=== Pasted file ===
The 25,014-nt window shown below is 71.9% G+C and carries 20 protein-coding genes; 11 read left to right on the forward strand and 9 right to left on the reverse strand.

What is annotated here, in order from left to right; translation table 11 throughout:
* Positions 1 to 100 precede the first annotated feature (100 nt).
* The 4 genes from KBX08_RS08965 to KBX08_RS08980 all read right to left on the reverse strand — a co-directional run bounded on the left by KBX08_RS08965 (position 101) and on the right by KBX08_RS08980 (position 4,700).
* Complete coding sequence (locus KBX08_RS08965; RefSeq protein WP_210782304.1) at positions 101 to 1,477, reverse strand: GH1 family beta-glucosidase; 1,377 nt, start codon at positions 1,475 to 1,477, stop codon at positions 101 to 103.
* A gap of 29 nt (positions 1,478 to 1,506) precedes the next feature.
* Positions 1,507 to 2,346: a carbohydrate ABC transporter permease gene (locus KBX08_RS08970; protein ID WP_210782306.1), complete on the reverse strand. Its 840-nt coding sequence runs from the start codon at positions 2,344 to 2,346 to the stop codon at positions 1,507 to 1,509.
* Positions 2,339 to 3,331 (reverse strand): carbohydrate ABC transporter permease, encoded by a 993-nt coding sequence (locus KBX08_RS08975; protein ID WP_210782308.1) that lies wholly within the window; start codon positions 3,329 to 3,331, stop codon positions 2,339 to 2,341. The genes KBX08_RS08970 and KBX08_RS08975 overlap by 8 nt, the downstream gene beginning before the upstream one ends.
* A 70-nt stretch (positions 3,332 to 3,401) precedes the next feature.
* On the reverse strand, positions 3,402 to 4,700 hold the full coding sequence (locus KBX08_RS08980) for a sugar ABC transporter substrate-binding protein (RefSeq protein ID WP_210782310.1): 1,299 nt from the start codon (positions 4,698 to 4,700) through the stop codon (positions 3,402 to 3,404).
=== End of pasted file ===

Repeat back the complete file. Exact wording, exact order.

The 25,014-nt window shown below is 71.9% G+C and carries 20 protein-coding genes; 11 read left to right on the forward strand and 9 right to left on the reverse strand.

What is annotated here, in order from left to right; translation table 11 throughout:
* Positions 1 to 100 precede the first annotated feature (100 nt).
* The 4 genes from KBX08_RS08965 to KBX08_RS08980 all read right to left on the reverse strand — a co-directional run bounded on the left by KBX08_RS08965 (position 101) and on the right by KBX08_RS08980 (position 4,700).
* Complete coding sequence (locus KBX08_RS08965; RefSeq protein WP_210782304.1) at positions 101 to 1,477, reverse strand: GH1 family beta-glucosidase; 1,377 nt, start codon at positions 1,475 to 1,477, stop codon at positions 101 to 103.
* A gap of 29 nt (positions 1,478 to 1,506) precedes the next feature.
* Positions 1,507 to 2,346: a carbohydrate ABC transporter permease gene (locus KBX08_RS08970; protein ID WP_210782306.1), complete on the reverse strand. Its 840-nt coding sequence runs from the start codon at positions 2,344 to 2,346 to the stop codon at positions 1,507 to 1,509.
* Positions 2,339 to 3,331 (reverse strand): carbohydrate ABC transporter permease, encoded by a 993-nt coding sequence (locus KBX08_RS08975; protein ID WP_210782308.1) that lies wholly within the window; start codon positions 3,329 to 3,331, stop codon positions 2,339 to 2,341. The genes KBX08_RS08970 and KBX08_RS08975 overlap by 8 nt, the downstream gene beginning before the upstream one ends.
* A 70-nt stretch (positions 3,332 to 3,401) precedes the next feature.
* On the reverse strand, positions 3,402 to 4,700 hold the full coding sequence (locus KBX08_RS08980) for a sugar ABC transporter substrate-binding protein (RefSeq protein ID WP_210782310.1): 1,299 nt from the start codon (positions 4,698 to 4,700) through the stop codon (positions 3,402 to 3,404).